Xerox Corp., a once-iconic American innovator that became synonymous with office copy machines, is ceding control to Japan’s Fujifilm Holdings Corp. in a deal that creates an $18 billion company and marks the end of the independence of the corporate giant.

Xerox, which has a market value of $8.3 billion, will first merge with a joint venture the company operates with Fujifilm in Asia, according to a statement Wednesday. Current Xerox shareholders will receive a cash dividend of $9.80 per share. Tokyo-based Fujifilm will ultimately end up owning 50.1 percent of the combined entity, which expands the joint venture to encompass all of Xerox’s operations.

The deal will make for a more global company, according to Simon Chan, an analyst at Bloomberg Intelligence. “In the past, Fuji Xerox only operated in the Asia-Pacific region, and Xerox targets the Americas and Europe. With the combined company, they can share cost on research, product development and potentially manufacturing capacity as well,” he said.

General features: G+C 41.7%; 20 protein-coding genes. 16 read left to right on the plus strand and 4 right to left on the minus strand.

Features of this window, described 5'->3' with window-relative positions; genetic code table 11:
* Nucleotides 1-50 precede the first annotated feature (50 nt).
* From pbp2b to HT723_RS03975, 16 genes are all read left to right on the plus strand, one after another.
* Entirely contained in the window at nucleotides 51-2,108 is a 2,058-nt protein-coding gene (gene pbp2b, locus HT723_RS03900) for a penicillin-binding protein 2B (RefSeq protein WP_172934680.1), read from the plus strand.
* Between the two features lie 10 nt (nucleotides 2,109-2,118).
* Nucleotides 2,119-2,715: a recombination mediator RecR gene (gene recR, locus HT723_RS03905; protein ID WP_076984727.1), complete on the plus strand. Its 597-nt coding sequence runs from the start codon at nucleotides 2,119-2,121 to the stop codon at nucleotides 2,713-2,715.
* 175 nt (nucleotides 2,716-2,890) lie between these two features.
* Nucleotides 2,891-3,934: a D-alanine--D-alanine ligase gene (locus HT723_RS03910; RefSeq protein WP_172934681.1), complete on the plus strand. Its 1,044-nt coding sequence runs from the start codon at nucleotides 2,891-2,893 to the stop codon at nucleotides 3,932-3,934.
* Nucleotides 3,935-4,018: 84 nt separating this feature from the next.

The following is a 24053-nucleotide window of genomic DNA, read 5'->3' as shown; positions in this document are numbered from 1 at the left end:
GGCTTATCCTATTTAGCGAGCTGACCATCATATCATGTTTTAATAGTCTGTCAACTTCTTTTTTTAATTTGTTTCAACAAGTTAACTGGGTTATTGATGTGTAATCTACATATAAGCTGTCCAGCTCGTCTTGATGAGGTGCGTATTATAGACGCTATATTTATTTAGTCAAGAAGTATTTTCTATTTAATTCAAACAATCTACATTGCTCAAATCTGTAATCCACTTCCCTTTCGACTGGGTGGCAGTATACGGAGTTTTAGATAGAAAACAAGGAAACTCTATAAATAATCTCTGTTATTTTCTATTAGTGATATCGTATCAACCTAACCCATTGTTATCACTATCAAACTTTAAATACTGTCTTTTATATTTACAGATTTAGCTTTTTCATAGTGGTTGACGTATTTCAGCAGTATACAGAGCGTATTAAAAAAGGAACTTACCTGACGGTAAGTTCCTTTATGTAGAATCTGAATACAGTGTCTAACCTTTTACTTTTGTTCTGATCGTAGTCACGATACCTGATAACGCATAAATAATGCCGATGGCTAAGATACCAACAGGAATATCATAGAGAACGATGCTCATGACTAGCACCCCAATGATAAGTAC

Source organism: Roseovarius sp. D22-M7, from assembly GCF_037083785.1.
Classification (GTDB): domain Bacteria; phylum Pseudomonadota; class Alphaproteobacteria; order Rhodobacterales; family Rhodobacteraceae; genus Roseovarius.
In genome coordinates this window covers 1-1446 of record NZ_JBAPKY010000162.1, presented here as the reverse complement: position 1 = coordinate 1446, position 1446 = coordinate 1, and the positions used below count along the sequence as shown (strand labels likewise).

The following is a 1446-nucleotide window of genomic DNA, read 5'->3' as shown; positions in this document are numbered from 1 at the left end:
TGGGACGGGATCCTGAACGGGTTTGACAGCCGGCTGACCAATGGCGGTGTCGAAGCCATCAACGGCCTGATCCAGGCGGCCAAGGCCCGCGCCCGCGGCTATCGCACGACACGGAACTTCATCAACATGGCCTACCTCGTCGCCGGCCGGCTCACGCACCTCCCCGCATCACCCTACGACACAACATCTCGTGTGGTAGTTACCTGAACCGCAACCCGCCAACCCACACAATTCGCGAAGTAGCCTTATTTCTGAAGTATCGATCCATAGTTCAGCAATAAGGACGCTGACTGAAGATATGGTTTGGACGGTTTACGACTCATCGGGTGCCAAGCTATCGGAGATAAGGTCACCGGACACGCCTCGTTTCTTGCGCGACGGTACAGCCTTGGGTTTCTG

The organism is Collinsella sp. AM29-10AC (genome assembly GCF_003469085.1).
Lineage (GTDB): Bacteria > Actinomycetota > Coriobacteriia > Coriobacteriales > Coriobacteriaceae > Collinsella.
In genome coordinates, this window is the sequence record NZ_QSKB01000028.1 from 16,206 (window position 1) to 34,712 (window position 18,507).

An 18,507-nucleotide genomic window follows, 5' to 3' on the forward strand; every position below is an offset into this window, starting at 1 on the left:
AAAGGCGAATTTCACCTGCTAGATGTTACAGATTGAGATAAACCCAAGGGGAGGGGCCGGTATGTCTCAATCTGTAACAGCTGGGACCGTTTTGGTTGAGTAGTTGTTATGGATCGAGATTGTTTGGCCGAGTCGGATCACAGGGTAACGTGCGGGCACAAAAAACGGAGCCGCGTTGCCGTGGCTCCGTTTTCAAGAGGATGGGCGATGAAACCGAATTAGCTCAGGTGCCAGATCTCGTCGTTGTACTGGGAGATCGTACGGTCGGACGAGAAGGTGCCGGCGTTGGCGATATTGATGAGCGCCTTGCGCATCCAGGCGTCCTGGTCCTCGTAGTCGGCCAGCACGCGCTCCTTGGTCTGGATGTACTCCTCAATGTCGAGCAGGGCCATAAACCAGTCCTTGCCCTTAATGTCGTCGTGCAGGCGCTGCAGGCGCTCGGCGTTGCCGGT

Xerox shares were up 3.3 percent to $33.75 in early trading in New York Wednesday.

It also marks the end of independence for a U.S. company whose roots trace back to the start of the 20th century. Xerox became famous for its hardware — its copiers were so ubiquitous that the name Xerox became a verb — and it also invented an early graphic interface and mouse now so familiar with modern computers.

But it has fallen on hard times as Canon Inc. and Asian competitors eroded its dominance while email and other forms of electronic communications took over. The new company will accelerate revenue growth through its global reach and pursue developments in inkjet, imaging and artificial intelligence, it said.